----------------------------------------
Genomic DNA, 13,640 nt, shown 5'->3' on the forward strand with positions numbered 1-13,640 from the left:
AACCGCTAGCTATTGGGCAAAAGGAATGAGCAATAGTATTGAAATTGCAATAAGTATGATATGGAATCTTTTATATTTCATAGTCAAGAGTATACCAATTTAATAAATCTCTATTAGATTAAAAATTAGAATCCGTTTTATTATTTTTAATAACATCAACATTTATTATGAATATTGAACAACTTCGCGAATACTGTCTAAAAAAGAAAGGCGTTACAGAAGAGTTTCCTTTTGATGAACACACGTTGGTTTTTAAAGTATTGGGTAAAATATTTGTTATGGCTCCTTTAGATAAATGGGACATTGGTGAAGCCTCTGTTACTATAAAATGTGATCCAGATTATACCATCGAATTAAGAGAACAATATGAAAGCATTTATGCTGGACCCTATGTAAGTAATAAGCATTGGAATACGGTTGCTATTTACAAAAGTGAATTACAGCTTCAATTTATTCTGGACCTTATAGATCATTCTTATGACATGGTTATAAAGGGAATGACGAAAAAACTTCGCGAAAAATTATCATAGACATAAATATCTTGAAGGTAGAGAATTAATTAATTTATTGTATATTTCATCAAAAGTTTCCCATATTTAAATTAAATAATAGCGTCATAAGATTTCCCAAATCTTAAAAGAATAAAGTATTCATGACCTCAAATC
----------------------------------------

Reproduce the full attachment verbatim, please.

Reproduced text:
Genomic DNA, 13,640 nt, shown 5'->3' on the forward strand with positions numbered 1-13,640 from the left:
AACCGCTAGCTATTGGGCAAAAGGAATGAGCAATAGTATTGAAATTGCAATAAGTATGATATGGAATCTTTTATATTTCATAGTCAAGAGTATACCAATTTAATAAATCTCTATTAGATTAAAAATTAGAATCCGTTTTATTATTTTTAATAACATCAACATTTATTATGAATATTGAACAACTTCGCGAATACTGTCTAAAAAAGAAAGGCGTTACAGAAGAGTTTCCTTTTGATGAACACACGTTGGTTTTTAAAGTATTGGGTAAAATATTTGTTATGGCTCCTTTAGATAAATGGGACATTGGTGAAGCCTCTGTTACTATAAAATGTGATCCAGATTATACCATCGAATTAAGAGAACAATATGAAAGCATTTATGCTGGACCCTATGTAAGTAATAAGCATTGGAATACGGTTGCTATTTACAAAAGTGAATTACAGCTTCAATTTATTCTGGACCTTATAGATCATTCTTATGACATGGTTATAAAGGGAATGACGAAAAAACTTCGCGAAAAATTATCATAGACATAAATATCTTGAAGGTAGAGAATTAATTAATTTATTGTATATTTCATCAAAAGTTTCCCATATTTAAATTAAATAATAGCGTCATAAGATTTCCCAAATCTTAAAAGAATAAAGTATTCATGACCTCAAATC